1986 Temptations of the Moon Béla Bartók
1986 Tangled Night Klaus Egge
1987 Perséphone Igor Stravinsky Costumes by Halston[59]
1988 Night Chant R. Carlos Nakai Set by Isamu Noguchi
1989 American Document (new version) John Corigliano Guest Artist M.Baryshinikov
1990 Maple Leaf Rag Scott Joplin costumes by Calvin Klein, lighting by David Finley
1991 The Eyes of the Goddess (unfinished) Carlos Surinach Sets by Marisol

See also


  1. ^ "Martha Graham | Biography, Dance, Technique, Company, & Facts". Encyclopædia Britannica. October 2, 2023. Retrieved October 22, 2023.
  2. ^ a b "TIME 100: Martha Graham". Time. August 6, 1998. Archived from the original on July 6, 2011.
  3. ^ The Dancer Revealed, American Masters: Season 8, Episode 2, PBS, May 13, 1994.
  4. ^ "Mission and History". Martha Graham School. Retrieved March 26, 2021.
  5. ^
  6. ^ Nurturing Creativity in the Classroom – An Exploration of Consensus Across Theory and Practice, Karen Hosack Janes, Critical Publishing Ltd, 2022, p. 31, quoting Creating Minds: An Anatomy of Creativity seen through the lives of Freud, Einstein, Picasso, Stravinsky, Eliot, Graham, and Gandhi, Howard Gardner, 1993 (rep. 2011), p. 250
  7. ^ Gibbs, Angelica (December 19, 1947). "Martha Graham's Mode of Dance". The New Yorker.
  8. ^ Jowitt, Deborah (2012). "Martha Graham (1894–1991)" (PDF). Dance Heritage Coalition. Archived from the original (PDF) on August 3, 2020. Retrieved April 13, 2020.
  9. ^ Freedman 1998, p. 12.
  10. ^ Freedman 1998, p. 20.
  11. ^ Freedman 1998, p. 21.
  12. ^ a b Bryant Pratt 1994, p. [page needed]
  13. ^ "Music Films", Standard-Examiner (Ogden, Utah), May 21, 1922, p. 5
  14. ^ Mansfield Soares 1992, p. 56.
  15. ^ "from Kathy Muir". Seattle Camera Club. Archived from the original on March 4, 2016. Retrieved October 4, 2015.
  16. ^ Fishgall, Gary (2002). Gregory Peck: A Biography. New York: Scribner. pp. 55–56. ISBN 0-684-85290-X. OCLC 48952197.
  17. ^ "Batsheva Dance Company: About". Retrieved June 12, 2022.
  18. ^ Debra Craine; Judith Mackrell (August 19, 2010). The Oxford Dictionary of Dance. Oxford University Press. pp. 196. ISBN 978-0-19-956344-9.
  19. ^ Art Competitions at the 1936 Summer Olympics.
  20. ^ Hanley 2004, p. 136.
  21. ^ Hanley 2004, p. 137.
  22. ^ Plotkin, Leah. June 23, 1938. "Exploring the Seven Arts", p. 17.[full citation needed]
  23. ^ Franko 2012, p. 22.
  24. ^ Martha Graham Timeline: 1894–1949, The Library of Congress.
  25. ^ Franko 2012, p. 139.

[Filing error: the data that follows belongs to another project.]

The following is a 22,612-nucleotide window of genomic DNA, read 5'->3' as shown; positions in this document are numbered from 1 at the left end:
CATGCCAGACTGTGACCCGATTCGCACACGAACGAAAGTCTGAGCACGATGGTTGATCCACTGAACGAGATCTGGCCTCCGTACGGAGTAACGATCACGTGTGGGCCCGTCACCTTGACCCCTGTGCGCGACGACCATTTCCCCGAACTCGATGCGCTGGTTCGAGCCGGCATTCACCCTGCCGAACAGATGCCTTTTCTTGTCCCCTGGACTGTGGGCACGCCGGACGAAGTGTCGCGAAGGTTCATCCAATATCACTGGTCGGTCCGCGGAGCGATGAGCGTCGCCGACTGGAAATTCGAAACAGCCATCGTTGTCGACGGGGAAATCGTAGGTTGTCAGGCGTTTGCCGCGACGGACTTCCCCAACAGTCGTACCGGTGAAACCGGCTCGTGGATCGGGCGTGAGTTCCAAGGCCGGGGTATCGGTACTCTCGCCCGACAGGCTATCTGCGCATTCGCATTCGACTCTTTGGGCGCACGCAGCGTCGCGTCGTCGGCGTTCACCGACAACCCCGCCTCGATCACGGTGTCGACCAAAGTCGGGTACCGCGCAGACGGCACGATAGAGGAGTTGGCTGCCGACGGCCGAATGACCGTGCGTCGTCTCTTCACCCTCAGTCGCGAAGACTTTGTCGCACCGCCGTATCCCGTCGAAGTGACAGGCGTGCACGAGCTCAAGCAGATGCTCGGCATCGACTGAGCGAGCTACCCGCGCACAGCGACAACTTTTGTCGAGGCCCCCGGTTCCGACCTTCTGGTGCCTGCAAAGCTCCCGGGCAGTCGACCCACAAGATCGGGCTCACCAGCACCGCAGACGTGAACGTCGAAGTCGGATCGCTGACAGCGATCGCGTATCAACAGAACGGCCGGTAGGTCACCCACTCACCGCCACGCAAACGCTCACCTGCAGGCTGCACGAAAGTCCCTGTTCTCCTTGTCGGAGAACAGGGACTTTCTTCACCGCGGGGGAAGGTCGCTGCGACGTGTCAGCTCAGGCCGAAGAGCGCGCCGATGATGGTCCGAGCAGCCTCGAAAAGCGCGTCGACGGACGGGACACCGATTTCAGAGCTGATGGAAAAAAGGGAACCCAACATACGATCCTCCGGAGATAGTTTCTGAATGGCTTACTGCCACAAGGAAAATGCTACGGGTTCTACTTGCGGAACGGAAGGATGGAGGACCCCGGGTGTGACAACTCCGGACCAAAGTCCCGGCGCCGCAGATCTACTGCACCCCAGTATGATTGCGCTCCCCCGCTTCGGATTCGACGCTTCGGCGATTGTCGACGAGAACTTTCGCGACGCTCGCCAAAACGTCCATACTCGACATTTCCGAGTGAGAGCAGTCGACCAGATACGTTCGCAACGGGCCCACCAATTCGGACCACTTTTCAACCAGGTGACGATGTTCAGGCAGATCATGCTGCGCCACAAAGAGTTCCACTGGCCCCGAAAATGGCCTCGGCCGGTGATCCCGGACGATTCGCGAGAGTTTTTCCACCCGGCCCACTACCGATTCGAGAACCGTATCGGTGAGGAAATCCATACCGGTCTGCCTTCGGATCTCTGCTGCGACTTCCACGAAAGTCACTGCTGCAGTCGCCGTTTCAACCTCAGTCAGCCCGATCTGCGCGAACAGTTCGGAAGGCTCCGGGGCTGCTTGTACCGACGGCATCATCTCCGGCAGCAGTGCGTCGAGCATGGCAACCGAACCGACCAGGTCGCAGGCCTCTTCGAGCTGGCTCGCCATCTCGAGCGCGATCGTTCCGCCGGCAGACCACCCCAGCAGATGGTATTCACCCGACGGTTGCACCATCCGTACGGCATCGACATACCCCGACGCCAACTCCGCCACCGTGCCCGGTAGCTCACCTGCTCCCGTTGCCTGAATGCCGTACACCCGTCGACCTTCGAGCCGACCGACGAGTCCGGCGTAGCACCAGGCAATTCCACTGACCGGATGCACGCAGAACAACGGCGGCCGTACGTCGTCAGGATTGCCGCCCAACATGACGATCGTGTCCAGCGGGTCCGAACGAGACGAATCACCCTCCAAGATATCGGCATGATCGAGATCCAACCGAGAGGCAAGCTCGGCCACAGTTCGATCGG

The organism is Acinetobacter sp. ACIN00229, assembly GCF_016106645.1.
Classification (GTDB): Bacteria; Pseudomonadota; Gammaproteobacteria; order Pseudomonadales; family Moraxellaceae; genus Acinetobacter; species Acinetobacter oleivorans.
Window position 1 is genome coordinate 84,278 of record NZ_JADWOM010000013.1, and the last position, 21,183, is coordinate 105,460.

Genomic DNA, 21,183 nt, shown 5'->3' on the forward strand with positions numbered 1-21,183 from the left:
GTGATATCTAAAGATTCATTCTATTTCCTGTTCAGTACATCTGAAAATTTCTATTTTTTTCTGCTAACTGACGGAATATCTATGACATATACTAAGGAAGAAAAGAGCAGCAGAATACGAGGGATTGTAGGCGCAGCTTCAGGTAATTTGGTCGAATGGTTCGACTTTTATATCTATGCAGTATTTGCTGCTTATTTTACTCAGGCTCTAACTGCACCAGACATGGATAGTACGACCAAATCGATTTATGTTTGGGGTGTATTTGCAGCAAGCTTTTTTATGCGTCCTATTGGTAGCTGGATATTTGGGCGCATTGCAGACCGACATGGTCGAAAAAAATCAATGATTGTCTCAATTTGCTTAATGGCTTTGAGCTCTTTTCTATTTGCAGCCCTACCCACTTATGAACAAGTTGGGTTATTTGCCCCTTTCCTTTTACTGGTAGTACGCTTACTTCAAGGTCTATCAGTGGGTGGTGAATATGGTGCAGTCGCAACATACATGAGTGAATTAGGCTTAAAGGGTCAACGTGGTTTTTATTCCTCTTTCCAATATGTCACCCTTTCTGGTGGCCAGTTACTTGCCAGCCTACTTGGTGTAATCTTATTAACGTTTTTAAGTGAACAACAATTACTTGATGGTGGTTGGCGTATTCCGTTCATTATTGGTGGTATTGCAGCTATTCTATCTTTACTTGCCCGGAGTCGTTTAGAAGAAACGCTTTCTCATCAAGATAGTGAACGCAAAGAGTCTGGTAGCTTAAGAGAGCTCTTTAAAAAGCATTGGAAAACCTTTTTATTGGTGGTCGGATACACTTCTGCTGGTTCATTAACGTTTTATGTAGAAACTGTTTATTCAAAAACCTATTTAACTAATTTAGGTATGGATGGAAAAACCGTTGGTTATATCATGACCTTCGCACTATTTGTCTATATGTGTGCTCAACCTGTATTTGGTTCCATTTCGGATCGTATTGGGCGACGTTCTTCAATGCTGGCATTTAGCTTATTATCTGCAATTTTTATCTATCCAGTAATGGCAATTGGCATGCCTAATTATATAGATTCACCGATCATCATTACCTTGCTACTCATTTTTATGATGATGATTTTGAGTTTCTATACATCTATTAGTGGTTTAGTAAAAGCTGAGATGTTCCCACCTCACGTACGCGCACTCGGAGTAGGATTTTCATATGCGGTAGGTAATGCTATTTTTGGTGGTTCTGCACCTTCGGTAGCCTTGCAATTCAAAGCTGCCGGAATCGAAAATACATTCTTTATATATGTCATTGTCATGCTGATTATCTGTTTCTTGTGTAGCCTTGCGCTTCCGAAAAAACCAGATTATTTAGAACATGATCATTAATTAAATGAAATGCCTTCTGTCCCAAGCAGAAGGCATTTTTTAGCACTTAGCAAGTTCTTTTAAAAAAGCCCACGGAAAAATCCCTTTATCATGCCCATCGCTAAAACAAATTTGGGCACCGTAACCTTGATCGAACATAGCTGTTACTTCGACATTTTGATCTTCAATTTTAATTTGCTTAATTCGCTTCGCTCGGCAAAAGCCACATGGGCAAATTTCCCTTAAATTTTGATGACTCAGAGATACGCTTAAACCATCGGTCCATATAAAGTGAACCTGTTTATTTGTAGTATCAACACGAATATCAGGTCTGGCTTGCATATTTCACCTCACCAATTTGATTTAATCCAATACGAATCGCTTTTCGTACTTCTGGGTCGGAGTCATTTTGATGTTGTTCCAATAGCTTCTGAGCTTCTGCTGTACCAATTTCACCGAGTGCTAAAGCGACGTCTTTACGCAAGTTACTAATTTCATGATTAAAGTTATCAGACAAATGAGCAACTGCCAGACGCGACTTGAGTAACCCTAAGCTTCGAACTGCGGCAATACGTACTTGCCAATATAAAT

26. ^ Martha Graham: A special issue of the journal Choreography and Dance, by Alice Helpern [full citation needed].
  27. ^ LaMothe, Kimerer L. Nietzsche's Dancers: Isadora Duncan, Martha Graham, and the Revaluation of. p. 203.
  28. ^ "Dance: Clytemnestra; Martha Graham Work Offered by Her and Company at Broadway Theatre" by John Martin, p. 23, The New York Times, March 9, 1962
  29. ^ Archived January 10, 2010, at the Wayback Machine.
  30. ^ Freedman 1998, p. 134.
  31. ^ Klenke, Karin (2011). Women in Leadership: Contextual Dynamics and Boundaries. Bingley: Emerald. p. 208. ISBN 9780857245618.
  32. ^ Hello Goodbye Hello: A Circle of 101 Remarkable Meetings.[full citation needed]
  33. ^ Martha Graham Dance Company – History. Archived April 13, 2012, at the Wayback Machine.
  34. ^ Graham 1991, p. 237.
  35. ^ Kisselgoff, Anna (April 2, 1991). "Martha Graham Dies at 96; A Revolutionary in Dance". The New York Times.
  36. ^ Susan Ware (1998). Letter to the World: Seven Women who Shaped the American Century. W.W. Norton. ISBN 978-0-393-04652-6.
  37. ^ Bondi (1995) p. 74 quote: "Picasso of Dance ... Martha Graham was to modern dance what Pablo Picasso was to modern art."
  38. ^ de Mille 1991, p. vii"Her achievement is equivalent to Picasso's," I said to Mark Ryder, a pupil and company member of Graham's, "I'm not sure I will accept him as deserving to be in her class."
  39. ^ "Martha Graham: About the Dancer". American Masters. NPR. September 16, 2005. Archived from the original on October 10, 2013.
  40. ^ "Google Doodle Celebrates Martha Graham and Dynamic Web". PC World. May 11, 2011. Archived from the original on July 2, 2013. Retrieved May 11, 2011.
  41. ^ de Mille 1991, p. 409.
  42. ^ de Mille 1991, pp. 409–410.
  43. ^ Newman 1998, p. [page needed].
  44. ^ de Mille 1991, p. 264.
  45. ^ Maureen Lee Lenker (May 14, 2021). "See the cast of Halston and their real-life counterparts". Entertainment Weekly.
  46. ^ "Martha's back! Famed dance company in residence during June." Archived October 10, 2012, at the Wayback Machine Scope Online. Skidmore College
  47. ^ "Martha Graham Dance Company". Museum of Contemporary Art, Chicago. Archived from the original on September 19, 2011. Retrieved August 8, 2011.
  48. ^ Darnell, Tracie (April 17, 2007). "Martha Graham Dance Company returns to Chicago for long-awaited performance at MCA". Medill. Archived from the original on October 12, 2013. Retrieved August 8, 2011.
  49. ^ de Mille 1991, p. 417.
  50. ^ "Book of Members, 1780–2010: Chapter G" (PDF). American Academy of Arts and Sciences. Retrieved July 29, 2014.
  51. ^ Freedman 1998, p. 142.
  52. ^ Cross, Mary (ed.). One Hundred People who Changed 20th-century America. p. 156.
  53. ^ Women in Leadership: Contextual Dynamics and Boundaries, By Karin Klenke
  54. ^ "10 women honored at Hall of Fame induction". Retrieved October 4, 2015.
  55. ^ Gia Kourlas, "For the Public Library, Martha Graham Is the Missing Link," The New York Times, May 11, 2020.
  56. ^ Armitage, p. 9.[incomplete short citation]
  57. ^ a b c d "2013 additions to National Film Registry" (8/29), CBS News.
  58. ^ "Moving force", Haaretz Archived February 25, 2012, at the Wayback Machine
  59. ^ Kisselgoff, Anna (October 15, 1987). "Ballet: Graham's Persephone". The New York Times. p. C23.

Cited sources

Further reading